If Delors is proved wrong in his prediction/hope that the recovery in the world economy will begin within a year, where will the government be then? Unemployment will not have been reduced (except by converting some of the into civil servants) but inflation will have increased. The government has proclaimed that its social reform measures will not be financed by the printing press, but partly by taxing the rich and partly from the extra tax and social security contributions that would result from the increased employment it hopes its policies will bring.
If unemployment remains at a high level, as it inevitably will of the world economy doesn’t recover, they will be faced with a gaping budgetary deficit. They will then have a choice: cut back on the social reform measures or have recourse to the printing press. If other reformist governments who want to appear friendly to the trade unions are anything to go by, they will choose the latter. The resulting inflation will not only cut the value of the social benefits but also put up French export prices and make French goods less competitive on the world market, so aggravating the crisis and undermining the Franc.
This is the most likely result of the new PS-PC government’s current policy. It will fail completely and within a year or so they will be faced with growing working class discontent over persisting unemployment and rising prices which they will not be able to satisfy, since the continuing crisis will force them to recognise that under capitalism priority must be given to profits and profit-making rather than to social reforms and popular consumption.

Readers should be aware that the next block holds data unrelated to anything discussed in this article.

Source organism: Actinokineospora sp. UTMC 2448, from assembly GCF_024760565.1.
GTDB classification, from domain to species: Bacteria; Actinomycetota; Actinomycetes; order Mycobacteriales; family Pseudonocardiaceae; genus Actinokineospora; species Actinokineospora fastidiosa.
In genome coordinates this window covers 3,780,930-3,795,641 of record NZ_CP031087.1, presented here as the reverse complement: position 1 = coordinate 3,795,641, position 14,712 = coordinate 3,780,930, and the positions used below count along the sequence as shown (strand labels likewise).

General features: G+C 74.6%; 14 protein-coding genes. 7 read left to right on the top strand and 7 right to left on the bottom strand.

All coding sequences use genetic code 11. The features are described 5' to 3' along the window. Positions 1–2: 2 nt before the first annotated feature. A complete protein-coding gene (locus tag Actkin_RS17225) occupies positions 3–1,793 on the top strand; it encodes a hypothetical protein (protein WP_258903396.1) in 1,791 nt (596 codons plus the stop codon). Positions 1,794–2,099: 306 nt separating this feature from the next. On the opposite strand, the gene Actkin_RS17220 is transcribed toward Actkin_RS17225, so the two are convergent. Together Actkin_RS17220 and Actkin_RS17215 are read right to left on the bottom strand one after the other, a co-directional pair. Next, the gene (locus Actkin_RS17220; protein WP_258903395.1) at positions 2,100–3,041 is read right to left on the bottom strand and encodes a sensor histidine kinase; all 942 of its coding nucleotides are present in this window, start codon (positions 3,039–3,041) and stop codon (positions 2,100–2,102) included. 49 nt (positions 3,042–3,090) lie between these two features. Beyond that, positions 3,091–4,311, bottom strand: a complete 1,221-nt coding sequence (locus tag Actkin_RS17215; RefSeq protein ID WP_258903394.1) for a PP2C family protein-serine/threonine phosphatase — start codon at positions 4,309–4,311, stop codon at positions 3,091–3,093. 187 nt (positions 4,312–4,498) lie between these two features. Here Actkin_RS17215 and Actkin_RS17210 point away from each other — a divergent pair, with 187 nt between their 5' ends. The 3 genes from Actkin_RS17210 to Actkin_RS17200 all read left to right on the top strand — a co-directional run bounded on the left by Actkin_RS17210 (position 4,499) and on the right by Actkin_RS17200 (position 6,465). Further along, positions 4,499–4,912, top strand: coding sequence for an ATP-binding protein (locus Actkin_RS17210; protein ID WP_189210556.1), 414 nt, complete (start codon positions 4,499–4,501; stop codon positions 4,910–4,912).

The crunch will then come and they will be forced, like all governments of capitalism sooner or later, to take openly anti-working class measures. The question will then be to see how the PC acts—will it swallow the austerity measures in the name of “flawless solidarity” or will Fiterman and his colleagues resign? This will be a problem not only for the PC Ministers but also for those from CRES wing of the PS, including its leader Jean-Pierre Chevenement, the Minister for Research, whose economic analysis is very close to that of the PC and who declared in a policy statement submitted to the 1977 PS Congress:
The Left must not allow itself to be caught in the cog-wheels of a supposed good management of capitalism, precisely when this problem has become insoluble. It must at the same time avoid letting itself become dragged into the spiral of inflation and external deficit which leads to subservience to international money-lenders and inevitably to the application of a policy of austerity, in short to a return in strength of the Right (Ceres par luimeme, p. 159. Our translation).
Since in fact there is no chance of the CERES/PC policy of a native French state capitalism behind tariff walls being adopted (which of course is no solution either), this is precisely what will happen. Will Chevenement and the others then resign or will they, like Tony Benn under Wilson and Callaghan, find some excuse for staying on?
If, on the other hand, by a stroke of luck, Delors’ gamble comes off and the world economy does not recover within the next year this would not disprove the socialist case against reformism, even if Delors himself went down in French history as an economic wizard! In fact, it would not have been the policy of the PS-PC government that caused the recovery, but capitalism at world level as it naturally moved on from the crisis and slump stage, a process over which neither the French nor any other government has any control and which would have come about quite independently of their actions.
Adam Buick (Luxemburg)